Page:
New Power for Life

The feeding miracle of vv. 8-16…only creates a context for the more urgent, more conflicted engagement of the widow and the prophet (17:17-24). The presenting problem now is the illness of the son (17:17). We do not know why he is ill, but we notice that the narrative rather carefully avoids the bald statement that he was “dead.” In any case, the mother is beside herself about her son, and lashes out at Elijah with an accusation (17:18).

The prophet, however, does not respond to her accusation. He disregards it; instead he takes command of the situation. His action is bracketed by “Give me your son” (17:19) and “See, your son is alive” (17:23). Between these two statements he has taken the son and submitted him to the life-giving power of Yahweh, and then has given the son back to the mother. Between these two utterances to the mother, his action consists in two prayers addressed to Yahweh. In the first of these, he speaks an accusatory question to Yahweh, something of a parallel to the mother’s initial comment to him (17:20). In the second petition, he prays for life for the boy, an insistent demand that is answered by Yahweh (17:21). The narrative reports, without making any special fuss, that the prayer is answered. The boy lives again! Yahweh answers the prayer! But all attention is focused on Elijah, this powerful man of Yahweh who can summon Yahweh’s gift of life into a scene of death. As in v. 14, the narrator offers no explanation and expresses no curiosity about the wonder just enacted. It is a wonder that defies explanation. It is a gift of life that the king could never grant. It is a pastoral transformation that the mother could not have anticipated.

The return of the revived son to the mother evokes a grateful response from the mother as intense as her initial accusation. She recognizes the power and significance of Elijah (17:24). He is a man of God! He is a carrier of “the word of the Lord.” Of course, the narrator has known this all along (17:2, 5, 16), but now the needy woman knows as well. Indeed, as it is represented, the purpose and gain of this latter “wonder” is the credentialling of Elijah as a force from Yahweh in the life of Israel. In our modern reading, we may be preoccupied with the “miracle.” In the shaping of the text, however, the “miracle” is a sign that points beyond itself to signify about the miracle worker, Elijah. The reader is now on notice, as the king is now on notice, that this is one greater than he who will now shape Israel’s life, before whom the king is helpless. The credentialling of Elijah is rooted in these two miracles of oil-meal and revived son. The two narratives, however, are placed in the context of wilderness food that avoids any collusion with royal resources and of the widow as the social habitat of counterpower. The newness Elijah will enact for Israel from Yahweh is a newness completely outside the bounds of established power. He will do so by a counterpower that endlessly subverts establishment power. The narrative invites us to amazement at this completely inexplicable happening in the midst of ordinary life.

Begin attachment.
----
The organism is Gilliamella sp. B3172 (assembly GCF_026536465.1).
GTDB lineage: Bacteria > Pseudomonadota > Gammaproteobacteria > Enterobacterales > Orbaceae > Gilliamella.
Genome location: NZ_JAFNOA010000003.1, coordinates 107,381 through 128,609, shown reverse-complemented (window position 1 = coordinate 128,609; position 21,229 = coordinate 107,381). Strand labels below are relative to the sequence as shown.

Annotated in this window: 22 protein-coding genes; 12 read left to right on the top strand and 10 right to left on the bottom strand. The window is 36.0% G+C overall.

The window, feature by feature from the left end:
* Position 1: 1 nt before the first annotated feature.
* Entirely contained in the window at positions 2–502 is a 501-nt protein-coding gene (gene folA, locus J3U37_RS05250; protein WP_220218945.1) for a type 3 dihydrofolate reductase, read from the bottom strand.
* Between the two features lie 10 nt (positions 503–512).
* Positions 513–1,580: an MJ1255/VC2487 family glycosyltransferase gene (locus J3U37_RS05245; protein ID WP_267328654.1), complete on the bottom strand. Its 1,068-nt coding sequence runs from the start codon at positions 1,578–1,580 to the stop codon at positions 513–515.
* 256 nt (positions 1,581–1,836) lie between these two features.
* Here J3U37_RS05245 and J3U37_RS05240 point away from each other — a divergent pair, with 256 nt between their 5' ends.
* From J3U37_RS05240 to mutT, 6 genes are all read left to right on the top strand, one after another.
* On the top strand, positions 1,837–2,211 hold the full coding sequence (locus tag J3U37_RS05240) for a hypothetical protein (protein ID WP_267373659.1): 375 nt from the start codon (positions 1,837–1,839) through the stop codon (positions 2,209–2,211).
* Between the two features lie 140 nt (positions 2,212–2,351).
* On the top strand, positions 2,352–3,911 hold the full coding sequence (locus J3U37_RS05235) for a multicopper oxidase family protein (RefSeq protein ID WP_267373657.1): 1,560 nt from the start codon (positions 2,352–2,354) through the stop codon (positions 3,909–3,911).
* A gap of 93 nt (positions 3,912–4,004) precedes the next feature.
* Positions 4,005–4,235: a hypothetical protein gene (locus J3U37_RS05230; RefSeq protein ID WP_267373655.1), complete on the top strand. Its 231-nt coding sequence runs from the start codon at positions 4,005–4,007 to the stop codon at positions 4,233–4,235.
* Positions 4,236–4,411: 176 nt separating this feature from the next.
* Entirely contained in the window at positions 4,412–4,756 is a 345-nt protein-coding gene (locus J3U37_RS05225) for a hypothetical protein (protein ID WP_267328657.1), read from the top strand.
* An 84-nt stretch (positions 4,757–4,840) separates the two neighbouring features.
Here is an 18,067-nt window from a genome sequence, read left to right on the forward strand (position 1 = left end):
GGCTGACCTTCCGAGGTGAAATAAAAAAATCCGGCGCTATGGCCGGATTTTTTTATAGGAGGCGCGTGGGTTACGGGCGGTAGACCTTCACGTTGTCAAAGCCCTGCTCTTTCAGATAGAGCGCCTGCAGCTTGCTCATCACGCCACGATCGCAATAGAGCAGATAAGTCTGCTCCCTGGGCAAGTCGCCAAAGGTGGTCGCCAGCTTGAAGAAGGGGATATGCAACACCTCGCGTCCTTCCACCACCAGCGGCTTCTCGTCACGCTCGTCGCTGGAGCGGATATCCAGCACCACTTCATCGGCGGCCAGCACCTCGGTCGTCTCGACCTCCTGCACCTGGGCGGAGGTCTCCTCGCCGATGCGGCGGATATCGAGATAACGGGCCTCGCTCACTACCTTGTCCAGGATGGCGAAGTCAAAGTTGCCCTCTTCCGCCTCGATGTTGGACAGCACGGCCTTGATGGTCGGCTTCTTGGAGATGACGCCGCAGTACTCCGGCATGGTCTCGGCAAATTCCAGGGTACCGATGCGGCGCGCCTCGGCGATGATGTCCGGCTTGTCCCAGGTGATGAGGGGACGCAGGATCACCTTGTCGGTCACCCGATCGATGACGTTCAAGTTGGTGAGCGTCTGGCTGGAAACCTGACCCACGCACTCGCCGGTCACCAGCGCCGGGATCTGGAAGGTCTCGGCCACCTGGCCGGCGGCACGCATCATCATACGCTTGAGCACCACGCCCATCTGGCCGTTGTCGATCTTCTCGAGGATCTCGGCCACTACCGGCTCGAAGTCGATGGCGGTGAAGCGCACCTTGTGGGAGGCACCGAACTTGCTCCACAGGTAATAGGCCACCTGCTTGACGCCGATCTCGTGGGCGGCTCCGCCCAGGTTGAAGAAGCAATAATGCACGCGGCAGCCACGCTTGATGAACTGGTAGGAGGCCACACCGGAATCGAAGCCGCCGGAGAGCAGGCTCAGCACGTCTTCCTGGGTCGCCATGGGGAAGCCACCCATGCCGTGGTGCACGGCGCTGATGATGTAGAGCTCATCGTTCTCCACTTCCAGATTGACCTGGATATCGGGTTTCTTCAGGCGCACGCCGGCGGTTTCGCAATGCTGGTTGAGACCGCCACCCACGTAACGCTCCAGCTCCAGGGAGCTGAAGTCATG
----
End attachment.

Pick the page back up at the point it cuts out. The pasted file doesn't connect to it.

Walter Brueggemann, 1 & 2 Kings, Smyth & Helwys Bible Commentary (Macon GA: Smyth & Helwys, 2000) 211–14.

Darrell Pursiful is the editor of Formations. He is an adjunct professor at Mercer University and an active member of the First Baptist Church of Christ in Macon, Georgia.